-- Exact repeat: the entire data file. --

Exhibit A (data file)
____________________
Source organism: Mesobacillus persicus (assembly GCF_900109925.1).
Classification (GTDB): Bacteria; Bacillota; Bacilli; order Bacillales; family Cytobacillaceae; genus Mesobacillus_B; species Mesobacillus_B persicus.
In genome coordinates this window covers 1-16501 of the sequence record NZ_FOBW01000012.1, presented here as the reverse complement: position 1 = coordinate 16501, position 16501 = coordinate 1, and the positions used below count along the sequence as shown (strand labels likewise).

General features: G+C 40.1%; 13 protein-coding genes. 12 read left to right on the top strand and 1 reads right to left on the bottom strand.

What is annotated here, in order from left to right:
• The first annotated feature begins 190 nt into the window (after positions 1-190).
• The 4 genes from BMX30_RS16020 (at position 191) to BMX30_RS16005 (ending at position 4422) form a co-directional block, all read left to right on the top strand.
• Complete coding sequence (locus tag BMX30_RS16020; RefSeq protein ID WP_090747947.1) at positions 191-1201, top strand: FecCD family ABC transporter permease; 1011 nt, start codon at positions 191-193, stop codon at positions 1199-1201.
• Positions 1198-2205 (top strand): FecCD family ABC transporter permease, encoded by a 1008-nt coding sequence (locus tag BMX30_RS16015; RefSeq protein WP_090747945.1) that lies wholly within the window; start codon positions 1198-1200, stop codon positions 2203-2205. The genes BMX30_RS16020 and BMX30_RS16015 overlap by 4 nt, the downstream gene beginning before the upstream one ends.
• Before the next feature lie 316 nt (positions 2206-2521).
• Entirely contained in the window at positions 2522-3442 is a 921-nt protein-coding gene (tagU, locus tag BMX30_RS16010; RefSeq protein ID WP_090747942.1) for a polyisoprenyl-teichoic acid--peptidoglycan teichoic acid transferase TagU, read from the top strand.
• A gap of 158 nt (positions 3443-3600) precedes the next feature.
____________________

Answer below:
Source organism: Mesobacillus persicus (assembly GCF_900109925.1).
Classification (GTDB): Bacteria; Bacillota; Bacilli; order Bacillales; family Cytobacillaceae; genus Mesobacillus_B; species Mesobacillus_B persicus.
In genome coordinates this window covers 1-16501 of the sequence record NZ_FOBW01000012.1, presented here as the reverse complement: position 1 = coordinate 16501, position 16501 = coordinate 1, and the positions used below count along the sequence as shown (strand labels likewise).

General features: G+C 40.1%; 13 protein-coding genes. 12 read left to right on the top strand and 1 reads right to left on the bottom strand.

What is annotated here, in order from left to right:
• The first annotated feature begins 190 nt into the window (after positions 1-190).
• The 4 genes from BMX30_RS16020 (at position 191) to BMX30_RS16005 (ending at position 4422) form a co-directional block, all read left to right on the top strand.
• Complete coding sequence (locus tag BMX30_RS16020; RefSeq protein ID WP_090747947.1) at positions 191-1201, top strand: FecCD family ABC transporter permease; 1011 nt, start codon at positions 191-193, stop codon at positions 1199-1201.
• Positions 1198-2205 (top strand): FecCD family ABC transporter permease, encoded by a 1008-nt coding sequence (locus tag BMX30_RS16015; RefSeq protein WP_090747945.1) that lies wholly within the window; start codon positions 1198-1200, stop codon positions 2203-2205. The genes BMX30_RS16020 and BMX30_RS16015 overlap by 4 nt, the downstream gene beginning before the upstream one ends.
• Before the next feature lie 316 nt (positions 2206-2521).
• Entirely contained in the window at positions 2522-3442 is a 921-nt protein-coding gene (tagU, locus tag BMX30_RS16010; RefSeq protein ID WP_090747942.1) for a polyisoprenyl-teichoic acid--peptidoglycan teichoic acid transferase TagU, read from the top strand.
• A gap of 158 nt (positions 3443-3600) precedes the next feature.